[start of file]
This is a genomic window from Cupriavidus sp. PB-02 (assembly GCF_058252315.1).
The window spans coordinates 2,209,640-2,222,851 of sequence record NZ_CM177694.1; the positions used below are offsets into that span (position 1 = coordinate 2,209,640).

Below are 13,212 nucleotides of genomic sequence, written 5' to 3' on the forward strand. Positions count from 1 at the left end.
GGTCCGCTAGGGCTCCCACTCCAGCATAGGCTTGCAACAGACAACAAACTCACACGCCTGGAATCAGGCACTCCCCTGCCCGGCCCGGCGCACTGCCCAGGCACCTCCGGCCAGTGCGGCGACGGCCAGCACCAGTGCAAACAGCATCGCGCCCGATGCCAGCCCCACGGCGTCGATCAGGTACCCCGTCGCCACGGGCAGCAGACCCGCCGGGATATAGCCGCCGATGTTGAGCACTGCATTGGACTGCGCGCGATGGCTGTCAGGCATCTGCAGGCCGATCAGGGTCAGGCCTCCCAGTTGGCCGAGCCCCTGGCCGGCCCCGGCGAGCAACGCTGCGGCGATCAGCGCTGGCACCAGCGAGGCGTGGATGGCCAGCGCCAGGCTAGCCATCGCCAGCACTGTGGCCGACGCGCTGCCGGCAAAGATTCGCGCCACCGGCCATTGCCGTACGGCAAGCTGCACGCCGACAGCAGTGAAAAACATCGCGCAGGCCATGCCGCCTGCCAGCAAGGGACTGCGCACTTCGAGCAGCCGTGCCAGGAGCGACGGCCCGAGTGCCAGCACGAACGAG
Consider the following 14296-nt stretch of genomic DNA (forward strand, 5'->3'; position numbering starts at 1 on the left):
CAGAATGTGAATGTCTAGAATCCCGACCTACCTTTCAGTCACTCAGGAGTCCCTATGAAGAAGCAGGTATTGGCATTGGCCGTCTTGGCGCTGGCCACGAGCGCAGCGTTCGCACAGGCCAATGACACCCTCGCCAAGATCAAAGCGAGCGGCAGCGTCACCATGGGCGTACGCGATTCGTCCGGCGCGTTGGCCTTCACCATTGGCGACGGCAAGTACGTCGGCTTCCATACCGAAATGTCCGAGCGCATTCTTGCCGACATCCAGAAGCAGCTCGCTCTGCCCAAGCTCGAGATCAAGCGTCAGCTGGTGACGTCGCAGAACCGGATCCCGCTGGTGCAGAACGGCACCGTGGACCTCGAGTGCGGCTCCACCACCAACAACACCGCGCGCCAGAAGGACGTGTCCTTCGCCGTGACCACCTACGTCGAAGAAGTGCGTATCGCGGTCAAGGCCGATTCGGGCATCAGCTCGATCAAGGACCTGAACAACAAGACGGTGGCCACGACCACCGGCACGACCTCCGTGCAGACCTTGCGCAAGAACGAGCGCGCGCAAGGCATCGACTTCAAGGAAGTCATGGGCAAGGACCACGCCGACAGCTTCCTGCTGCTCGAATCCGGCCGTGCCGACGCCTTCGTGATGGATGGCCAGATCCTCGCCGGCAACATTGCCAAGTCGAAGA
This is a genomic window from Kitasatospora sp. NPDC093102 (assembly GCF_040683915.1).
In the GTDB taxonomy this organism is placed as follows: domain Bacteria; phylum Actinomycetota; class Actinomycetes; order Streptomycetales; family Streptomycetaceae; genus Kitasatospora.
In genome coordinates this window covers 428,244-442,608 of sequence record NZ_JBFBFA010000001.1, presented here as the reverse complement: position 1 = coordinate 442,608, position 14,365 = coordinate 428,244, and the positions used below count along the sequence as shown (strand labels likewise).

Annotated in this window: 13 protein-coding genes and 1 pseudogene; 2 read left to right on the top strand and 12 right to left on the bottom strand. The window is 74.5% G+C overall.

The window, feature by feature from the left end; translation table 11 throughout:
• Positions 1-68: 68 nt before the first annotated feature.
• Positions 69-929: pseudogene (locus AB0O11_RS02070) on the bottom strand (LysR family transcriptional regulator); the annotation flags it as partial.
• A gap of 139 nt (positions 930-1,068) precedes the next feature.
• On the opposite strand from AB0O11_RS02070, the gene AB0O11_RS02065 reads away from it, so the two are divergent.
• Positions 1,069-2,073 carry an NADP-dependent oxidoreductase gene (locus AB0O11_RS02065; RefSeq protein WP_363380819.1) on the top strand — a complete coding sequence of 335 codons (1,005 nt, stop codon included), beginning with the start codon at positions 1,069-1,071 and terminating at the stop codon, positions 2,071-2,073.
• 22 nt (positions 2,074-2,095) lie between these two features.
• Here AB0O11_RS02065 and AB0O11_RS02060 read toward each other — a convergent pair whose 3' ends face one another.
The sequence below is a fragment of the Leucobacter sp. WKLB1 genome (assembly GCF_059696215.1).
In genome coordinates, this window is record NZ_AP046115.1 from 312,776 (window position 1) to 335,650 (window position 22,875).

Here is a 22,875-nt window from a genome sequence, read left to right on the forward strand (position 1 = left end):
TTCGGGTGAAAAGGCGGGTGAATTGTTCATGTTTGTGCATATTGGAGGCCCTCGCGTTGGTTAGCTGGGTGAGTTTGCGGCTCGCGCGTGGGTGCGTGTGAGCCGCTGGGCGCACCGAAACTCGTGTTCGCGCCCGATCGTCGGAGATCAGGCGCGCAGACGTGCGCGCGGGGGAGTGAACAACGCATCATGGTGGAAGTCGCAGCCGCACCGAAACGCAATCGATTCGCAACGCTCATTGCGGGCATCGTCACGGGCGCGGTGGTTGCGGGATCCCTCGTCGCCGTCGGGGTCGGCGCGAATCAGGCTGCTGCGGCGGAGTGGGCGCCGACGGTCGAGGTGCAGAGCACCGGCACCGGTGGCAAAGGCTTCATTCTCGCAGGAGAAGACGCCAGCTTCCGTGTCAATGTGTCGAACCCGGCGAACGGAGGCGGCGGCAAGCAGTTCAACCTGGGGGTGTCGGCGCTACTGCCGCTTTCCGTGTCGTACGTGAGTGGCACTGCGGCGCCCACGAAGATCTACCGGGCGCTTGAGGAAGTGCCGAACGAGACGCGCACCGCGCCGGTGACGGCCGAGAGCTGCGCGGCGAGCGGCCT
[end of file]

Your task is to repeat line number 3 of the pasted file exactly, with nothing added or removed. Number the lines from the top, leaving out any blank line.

Below are 13,212 nucleotides of genomic sequence, written 5' to 3' on the forward strand. Positions count from 1 at the left end.